How I Transitioned into Reading Manga — 13 Comments

  1. Strangely enough I had the opposite experience. My transition back to Japanese happened when, after 4 years of not even looking at Japanese, my friend gave me a Ryu Murakami book and said, “read this”.

    I transcribed every kanji on every page as I read along, writing furigana on those that I still remembered and still knew the meaning, and not looking up the new kanji until I saw them at least 10 times. Then I put down the book for a while and bought an JLPT N2 textbook and reviewed kanji and grammar with that. Picked the book back up, noticed a drastic difference in the amount of kanji I knew and just kept going like that.

    Two years later and I’m now picking up manga again. I had gotten tired of the anime scene back in late high school. But now, because of that novel, manga is so easy that I’m enjoying it again as I can read it as if I were reading English. It has been nice to get back into manga. Maybe I’ll try anime again.

    • kure, you say: “I transcribed every kanji on every page as I read along”, What does that exactly mean and how did you benefit from it?

      • When I say that I transcribed every kanji, it means that I used 原稿用紙(げんこうようし)and every time I encountered a kanji in the book I would write it down. One kanji per block. Enter 原稿用紙 under Google Images and you can see what kind of paper that is.

        If it was kanji I already knew, I would write out the furigana. If it was kanji I didn’t know, I would just leave it be. As the book progressed and kanji started to repeat itself 5, 10 times and more, then I would look it up and write down the furigana and meaning.

        So basically, the benefit is that you are basically creating a vocab list for the book that you are reading and have within the source a chance of continuously seeing that vocab and those kanji you’ve just studied in action.

        Unlike an external vocab list where you then have to seek out sources that include your vocab.

        Basically in a year and half it took me from a weak N4 kanji level (after 4 years of not using kanji I recognized a lot but forgot how to read a lot) to a strong N2 level, beginner N1 level. So there was great benefit in me transcribing kanji.

        This was in combination with studying a N2 kanji book. I will be buying a N1 kanji book soon to go up even further in kanji level.

        Please let me know if you’d like further explanation.

  2. That’s very interesting and inspiring. I haven’t tried manga at all. One question: what exactly do you mean by “I began transcribing the pages on a regular basis into a notebook”?

    Could you please elaborate?

    • After I had read the first couple of volumes of manga in full, I went back to the first volume and copied fown each page of text into my notebook. I only finished the first episode, as that took a long time. After copying down everything, I inserted every vocab that was expressed with kanji and put the kanji, furigana and Japanese dictionary meaning (or a simplified meaning) and inputed them into anki. The procces of inputing them into anki I imagine is similar to Kure’s experience with writing each kanji down into his book. Where we differ is that he wrote down just the kanji, and sometimes furigana, every time he saw it. I wrote down the kanji with its sentence, then later singled out the kanji with just the vocab it was used in and paired it with a definition in Japanese.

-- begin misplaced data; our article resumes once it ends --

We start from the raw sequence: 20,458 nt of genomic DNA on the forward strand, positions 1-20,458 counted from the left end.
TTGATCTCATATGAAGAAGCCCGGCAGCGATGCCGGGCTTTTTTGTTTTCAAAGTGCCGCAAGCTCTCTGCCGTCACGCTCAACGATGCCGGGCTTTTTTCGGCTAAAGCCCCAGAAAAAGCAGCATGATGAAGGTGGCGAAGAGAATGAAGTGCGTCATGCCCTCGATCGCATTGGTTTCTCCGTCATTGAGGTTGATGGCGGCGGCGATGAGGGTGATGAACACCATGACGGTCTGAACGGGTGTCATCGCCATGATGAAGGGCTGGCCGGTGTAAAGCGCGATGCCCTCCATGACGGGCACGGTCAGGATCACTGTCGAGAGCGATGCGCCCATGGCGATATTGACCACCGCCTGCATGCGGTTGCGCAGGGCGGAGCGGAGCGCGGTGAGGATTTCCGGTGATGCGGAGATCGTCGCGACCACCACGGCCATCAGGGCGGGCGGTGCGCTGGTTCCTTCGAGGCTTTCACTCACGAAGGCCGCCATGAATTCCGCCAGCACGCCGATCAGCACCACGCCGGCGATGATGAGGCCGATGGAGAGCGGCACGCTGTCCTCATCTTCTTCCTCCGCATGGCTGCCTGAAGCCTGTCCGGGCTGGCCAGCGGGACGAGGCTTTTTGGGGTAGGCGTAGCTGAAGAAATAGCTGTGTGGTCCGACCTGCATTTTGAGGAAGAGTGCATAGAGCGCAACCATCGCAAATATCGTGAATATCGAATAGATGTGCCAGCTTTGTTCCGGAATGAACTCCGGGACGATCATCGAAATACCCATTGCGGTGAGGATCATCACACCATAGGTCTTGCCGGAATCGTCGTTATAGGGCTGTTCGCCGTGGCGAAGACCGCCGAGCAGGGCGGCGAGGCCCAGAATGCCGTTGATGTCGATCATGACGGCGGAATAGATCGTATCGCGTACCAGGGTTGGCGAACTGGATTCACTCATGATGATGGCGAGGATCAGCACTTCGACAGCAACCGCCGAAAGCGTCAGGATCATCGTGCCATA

• Correct me if I’m wrong but it seems like Rachel’s method is more to learn vocab in context (with additional kanji learning) while mine is mostly for kanji reading recall. I end up learning vocab through the fact that the words are repeated throughout the book.

        … and I’m a girl! ^o^v

        • It does seem that way. I was looking for a way to learn kanji, but coincidently found a method for studying the language of manga. Kanji ended up being a minor plus to the method, as I learned more about dialogue than kanji, enabling me to read manga freely, if it had furigana.

          Sorry!! <(^_^)… I get called a boy a lot to under my internet alias Lumiina. Just no way to tell.

  3. I believe they’re saying that, by transcribing each page or every kanji, they were writing out a page from the manga or writing down the kanji from each page.

  4. I have a question on this. I have a copy of CardCaptor Sakura I purchased 10 years ago at Half Price books. Back then I didn’t know the difference between Chinese books versus Japanese books. Would this methodology work on a Chinese copy, since it’s all kanji? Or is it not to be messed with for now?
    I know, strange question. I just ran across it in my shed after years in book storage, and noticed it was Chinese.

    • Is your goal to learn Chinese or Japanese?

      I tried learning Chinese awhile back, and the hanzi in Chinese is very different than the kanji that you will find in Japanese. Take for instance the Japanese character 気, which you might recognize from the word 元気(げんき). In traditional hanzi, this character is written 氣, while in simplified hanzi it is written 气. So I think using Chinese hanzi to learn Japanese kanji should be avoided, as there are easier, more efficient ways. Though, it might make for an interesting comparison study if you had both the Chinese version and Japanese version of the manga.

Leave a Reply

Your email address will not be published. Required fields are marked *

HTML tags allowed in your comment: <a href="" title=""> <abbr title=""> <acronym title=""> <b> <blockquote cite=""> <cite> <code> <del datetime=""> <em> <i> <q cite=""> <s> <strike> <strong>